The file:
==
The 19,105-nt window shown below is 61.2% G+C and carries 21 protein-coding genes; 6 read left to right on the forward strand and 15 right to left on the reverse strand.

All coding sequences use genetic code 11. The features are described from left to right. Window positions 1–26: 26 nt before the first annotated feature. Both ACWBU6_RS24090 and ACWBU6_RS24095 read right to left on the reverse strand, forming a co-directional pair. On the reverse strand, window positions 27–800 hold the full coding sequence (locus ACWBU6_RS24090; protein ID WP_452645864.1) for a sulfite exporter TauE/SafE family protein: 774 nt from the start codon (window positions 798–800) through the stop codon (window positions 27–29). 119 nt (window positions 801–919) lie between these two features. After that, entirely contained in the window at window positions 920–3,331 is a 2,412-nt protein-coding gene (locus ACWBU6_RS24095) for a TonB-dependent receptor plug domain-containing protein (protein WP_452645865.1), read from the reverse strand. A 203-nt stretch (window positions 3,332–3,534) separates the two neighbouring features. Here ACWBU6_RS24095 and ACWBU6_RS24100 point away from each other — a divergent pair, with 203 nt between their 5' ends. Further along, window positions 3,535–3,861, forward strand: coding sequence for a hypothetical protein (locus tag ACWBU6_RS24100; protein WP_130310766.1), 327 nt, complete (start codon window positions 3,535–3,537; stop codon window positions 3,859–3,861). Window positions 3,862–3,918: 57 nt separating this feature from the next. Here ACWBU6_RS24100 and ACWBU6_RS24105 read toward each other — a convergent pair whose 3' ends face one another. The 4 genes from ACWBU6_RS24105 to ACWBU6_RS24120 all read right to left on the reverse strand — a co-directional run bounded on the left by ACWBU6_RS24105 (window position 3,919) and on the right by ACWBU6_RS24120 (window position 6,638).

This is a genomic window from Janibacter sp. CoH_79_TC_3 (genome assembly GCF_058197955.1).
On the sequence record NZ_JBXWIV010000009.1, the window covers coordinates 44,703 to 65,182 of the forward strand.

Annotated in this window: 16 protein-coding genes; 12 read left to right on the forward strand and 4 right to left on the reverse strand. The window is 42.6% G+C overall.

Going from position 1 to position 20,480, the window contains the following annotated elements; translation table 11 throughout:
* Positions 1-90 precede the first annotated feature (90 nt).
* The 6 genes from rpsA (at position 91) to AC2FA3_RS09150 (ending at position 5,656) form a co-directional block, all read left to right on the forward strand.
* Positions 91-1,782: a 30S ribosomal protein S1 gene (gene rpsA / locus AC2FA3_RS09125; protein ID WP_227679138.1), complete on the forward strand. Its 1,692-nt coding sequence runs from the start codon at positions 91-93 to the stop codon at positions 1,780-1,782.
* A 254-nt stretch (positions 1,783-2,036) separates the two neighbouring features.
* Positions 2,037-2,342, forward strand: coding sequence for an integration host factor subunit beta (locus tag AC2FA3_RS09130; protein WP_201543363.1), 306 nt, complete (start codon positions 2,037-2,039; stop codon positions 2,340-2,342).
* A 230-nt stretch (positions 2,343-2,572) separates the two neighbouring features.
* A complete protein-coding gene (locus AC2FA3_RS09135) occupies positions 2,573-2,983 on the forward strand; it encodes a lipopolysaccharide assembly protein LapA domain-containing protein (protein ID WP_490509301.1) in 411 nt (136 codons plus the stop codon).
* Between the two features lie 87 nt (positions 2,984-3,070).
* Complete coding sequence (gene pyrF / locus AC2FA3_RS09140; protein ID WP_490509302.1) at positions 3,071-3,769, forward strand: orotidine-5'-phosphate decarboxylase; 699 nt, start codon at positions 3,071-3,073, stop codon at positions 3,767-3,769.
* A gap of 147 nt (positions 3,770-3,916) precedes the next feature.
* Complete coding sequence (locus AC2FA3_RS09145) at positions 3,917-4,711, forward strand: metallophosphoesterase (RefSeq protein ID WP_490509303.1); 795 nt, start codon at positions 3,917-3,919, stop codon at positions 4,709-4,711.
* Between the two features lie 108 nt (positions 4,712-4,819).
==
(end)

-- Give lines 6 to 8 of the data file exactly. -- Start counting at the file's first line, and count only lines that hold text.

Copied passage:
Going from position 1 to position 20,480, the window contains the following annotated elements; translation table 11 throughout:
* Positions 1-90 precede the first annotated feature (90 nt).
* The 6 genes from rpsA (at position 91) to AC2FA3_RS09150 (ending at position 5,656) form a co-directional block, all read left to right on the forward strand.